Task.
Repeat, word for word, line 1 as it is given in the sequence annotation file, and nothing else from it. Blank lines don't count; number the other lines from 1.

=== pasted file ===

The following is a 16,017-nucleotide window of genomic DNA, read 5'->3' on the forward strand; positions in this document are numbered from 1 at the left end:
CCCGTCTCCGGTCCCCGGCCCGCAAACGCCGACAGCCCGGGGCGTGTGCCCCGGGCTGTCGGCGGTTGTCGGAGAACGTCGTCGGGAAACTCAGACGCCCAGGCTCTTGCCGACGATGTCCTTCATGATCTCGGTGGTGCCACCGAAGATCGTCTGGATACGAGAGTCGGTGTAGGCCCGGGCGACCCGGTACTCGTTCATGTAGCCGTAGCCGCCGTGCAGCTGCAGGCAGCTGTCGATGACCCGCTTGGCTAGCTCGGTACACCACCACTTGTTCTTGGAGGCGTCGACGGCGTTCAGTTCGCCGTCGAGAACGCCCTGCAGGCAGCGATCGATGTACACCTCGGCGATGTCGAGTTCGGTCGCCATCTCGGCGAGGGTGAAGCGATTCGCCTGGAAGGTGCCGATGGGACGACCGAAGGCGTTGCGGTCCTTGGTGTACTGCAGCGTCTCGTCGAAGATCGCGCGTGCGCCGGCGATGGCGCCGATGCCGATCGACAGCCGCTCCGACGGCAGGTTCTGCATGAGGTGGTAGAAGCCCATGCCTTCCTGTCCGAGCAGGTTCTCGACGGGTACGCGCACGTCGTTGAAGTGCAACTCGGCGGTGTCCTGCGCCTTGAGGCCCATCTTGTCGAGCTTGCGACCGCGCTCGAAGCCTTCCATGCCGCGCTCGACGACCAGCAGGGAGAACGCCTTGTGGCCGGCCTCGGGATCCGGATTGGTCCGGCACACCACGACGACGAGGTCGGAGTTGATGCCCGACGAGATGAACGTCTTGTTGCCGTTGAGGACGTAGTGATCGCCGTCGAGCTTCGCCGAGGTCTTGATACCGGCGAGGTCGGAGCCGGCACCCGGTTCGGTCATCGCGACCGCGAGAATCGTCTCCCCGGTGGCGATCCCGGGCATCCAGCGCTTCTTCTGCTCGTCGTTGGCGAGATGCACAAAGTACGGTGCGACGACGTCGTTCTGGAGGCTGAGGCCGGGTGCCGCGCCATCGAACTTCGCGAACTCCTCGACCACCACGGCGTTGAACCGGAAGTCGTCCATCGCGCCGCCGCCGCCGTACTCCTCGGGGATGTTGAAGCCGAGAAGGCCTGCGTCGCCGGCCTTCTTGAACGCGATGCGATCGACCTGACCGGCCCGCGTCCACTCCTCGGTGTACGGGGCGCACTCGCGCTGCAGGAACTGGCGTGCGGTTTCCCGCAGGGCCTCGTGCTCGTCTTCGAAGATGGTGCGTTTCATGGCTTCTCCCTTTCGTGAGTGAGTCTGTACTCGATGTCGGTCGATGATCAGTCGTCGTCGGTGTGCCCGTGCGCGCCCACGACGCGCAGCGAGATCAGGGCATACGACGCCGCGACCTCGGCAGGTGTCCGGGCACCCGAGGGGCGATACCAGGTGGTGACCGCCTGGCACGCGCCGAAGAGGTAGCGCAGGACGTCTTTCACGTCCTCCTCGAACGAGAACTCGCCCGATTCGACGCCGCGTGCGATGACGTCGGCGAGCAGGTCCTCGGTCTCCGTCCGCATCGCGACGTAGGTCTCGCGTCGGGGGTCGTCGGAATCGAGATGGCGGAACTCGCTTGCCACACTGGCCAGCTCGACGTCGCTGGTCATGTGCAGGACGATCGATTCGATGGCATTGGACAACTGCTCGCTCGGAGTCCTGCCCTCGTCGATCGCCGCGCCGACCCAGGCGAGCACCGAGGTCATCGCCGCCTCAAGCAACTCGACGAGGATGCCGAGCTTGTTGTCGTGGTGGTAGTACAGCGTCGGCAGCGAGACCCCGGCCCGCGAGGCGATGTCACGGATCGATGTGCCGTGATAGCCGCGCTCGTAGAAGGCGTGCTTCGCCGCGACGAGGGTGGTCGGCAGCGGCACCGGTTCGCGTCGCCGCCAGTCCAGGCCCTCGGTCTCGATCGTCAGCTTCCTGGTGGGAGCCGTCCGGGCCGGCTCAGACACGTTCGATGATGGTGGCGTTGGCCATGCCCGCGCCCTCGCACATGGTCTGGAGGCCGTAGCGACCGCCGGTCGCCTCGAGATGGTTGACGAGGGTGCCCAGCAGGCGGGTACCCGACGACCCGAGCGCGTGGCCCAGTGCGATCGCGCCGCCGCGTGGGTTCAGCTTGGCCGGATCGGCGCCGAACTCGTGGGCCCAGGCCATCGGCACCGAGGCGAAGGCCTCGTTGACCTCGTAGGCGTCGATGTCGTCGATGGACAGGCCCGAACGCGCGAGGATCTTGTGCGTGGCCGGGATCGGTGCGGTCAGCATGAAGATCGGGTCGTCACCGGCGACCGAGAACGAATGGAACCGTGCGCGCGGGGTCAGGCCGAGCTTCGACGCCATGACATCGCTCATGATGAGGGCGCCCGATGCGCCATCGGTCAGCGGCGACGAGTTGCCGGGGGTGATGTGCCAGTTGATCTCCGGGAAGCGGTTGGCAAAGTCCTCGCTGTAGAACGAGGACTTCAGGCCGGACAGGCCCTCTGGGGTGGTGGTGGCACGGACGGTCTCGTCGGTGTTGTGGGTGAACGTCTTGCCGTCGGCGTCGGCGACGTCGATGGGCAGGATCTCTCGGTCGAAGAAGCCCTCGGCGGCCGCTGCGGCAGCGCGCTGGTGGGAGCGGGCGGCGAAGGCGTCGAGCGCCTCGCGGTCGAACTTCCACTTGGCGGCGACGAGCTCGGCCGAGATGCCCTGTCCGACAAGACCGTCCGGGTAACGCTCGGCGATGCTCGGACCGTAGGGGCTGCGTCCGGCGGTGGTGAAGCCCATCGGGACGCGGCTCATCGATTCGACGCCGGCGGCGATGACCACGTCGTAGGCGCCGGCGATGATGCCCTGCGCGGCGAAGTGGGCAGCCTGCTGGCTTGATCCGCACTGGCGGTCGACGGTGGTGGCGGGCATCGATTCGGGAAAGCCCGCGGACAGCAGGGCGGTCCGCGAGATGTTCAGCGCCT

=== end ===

The following is a 16,017-nucleotide window of genomic DNA, read 5'->3' on the forward strand; positions in this document are numbered from 1 at the left end: